The Court does not need to resolve that issue now, however, because even if the Second Amendment does not protect the sale of firearms directly, Plaintiffs can still pursue a claim that the Agreement and Revised Ordinance infringe their customers’ personal right to keep and bear arms. Surprisingly, although the parties argue at length about whether Plaintiffs have standing on behalf of their customers, no one discusses Ezell, which addressed this very issue. …

Threshold issues aside, the Court will then need to analyze the strength of Defendants’ justifications for the Agreement and Revised Ordinance. Defendants ask the Court to uphold their actions based largely on a statement in the Revised Ordinance’s preamble that “the amendments set forth herein … improve the health, safety and welfare of the Village.” But this conclusory statement likely would not satisfy even rational basis review, let alone the heightened scrutiny required under the Second Amendment. At this stage, the Court does not need to decide how heavily the Agreement and Revised Ordinance burden the Second Amendment right to keep and bear arms — including what the Seventh Circuit has described as a “corresponding right to acquire” firearms — or how strong of a justification Defendants will need to establish in order to uphold their actions in this case. Under any standard, Defendants’ motion to dismiss falls short….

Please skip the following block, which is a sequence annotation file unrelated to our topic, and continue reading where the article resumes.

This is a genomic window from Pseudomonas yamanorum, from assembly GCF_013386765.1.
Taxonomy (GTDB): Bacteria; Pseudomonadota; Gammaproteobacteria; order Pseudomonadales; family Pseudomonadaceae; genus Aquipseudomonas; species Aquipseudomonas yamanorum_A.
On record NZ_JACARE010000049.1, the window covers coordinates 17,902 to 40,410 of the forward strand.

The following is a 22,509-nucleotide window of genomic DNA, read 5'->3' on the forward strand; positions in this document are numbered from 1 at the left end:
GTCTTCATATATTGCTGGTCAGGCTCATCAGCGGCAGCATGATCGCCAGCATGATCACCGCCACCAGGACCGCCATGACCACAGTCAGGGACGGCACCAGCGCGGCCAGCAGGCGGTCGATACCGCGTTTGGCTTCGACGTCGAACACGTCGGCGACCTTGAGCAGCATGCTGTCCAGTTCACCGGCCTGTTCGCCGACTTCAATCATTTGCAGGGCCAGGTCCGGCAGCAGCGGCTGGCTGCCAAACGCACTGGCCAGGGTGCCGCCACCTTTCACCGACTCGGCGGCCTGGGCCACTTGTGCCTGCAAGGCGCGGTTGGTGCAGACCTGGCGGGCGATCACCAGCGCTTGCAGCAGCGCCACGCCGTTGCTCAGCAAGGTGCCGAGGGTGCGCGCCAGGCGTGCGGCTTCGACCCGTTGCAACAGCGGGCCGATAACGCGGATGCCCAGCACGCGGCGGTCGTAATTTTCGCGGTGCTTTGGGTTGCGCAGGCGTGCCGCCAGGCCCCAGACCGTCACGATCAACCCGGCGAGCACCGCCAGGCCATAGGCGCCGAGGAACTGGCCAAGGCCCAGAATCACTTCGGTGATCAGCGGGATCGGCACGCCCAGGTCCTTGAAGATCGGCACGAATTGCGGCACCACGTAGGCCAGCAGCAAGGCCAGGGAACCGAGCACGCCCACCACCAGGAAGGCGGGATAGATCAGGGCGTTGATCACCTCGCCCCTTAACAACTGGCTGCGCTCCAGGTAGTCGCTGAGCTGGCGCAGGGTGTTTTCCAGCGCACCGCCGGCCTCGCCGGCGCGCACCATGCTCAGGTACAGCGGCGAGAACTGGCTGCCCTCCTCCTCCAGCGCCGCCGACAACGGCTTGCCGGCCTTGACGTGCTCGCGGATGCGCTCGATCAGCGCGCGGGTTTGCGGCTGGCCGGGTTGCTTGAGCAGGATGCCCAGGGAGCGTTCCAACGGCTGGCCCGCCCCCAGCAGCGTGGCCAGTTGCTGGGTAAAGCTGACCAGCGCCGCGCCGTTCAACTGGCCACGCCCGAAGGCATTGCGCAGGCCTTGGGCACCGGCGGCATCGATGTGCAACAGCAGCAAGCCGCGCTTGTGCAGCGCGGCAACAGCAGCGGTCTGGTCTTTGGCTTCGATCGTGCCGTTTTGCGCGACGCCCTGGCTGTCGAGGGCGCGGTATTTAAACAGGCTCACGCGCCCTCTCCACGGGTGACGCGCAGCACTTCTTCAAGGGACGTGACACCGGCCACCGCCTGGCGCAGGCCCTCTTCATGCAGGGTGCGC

Article source: http://feedproxy.google.com/~r/volokh/mainfeed/~3/ugyW2MojYg8/

Apr 202013

Law enforcement has successfully captured Dzhokar Tsarnaev, and DOJ has announced that Tsarnaev is being interrogated without first being read his Miranda rights because the DOJ thinks that the public safety exception to Miranda applies. Back in 2010, I blogged a lot about Miranda in this setting. Here are a few reminders about the law here: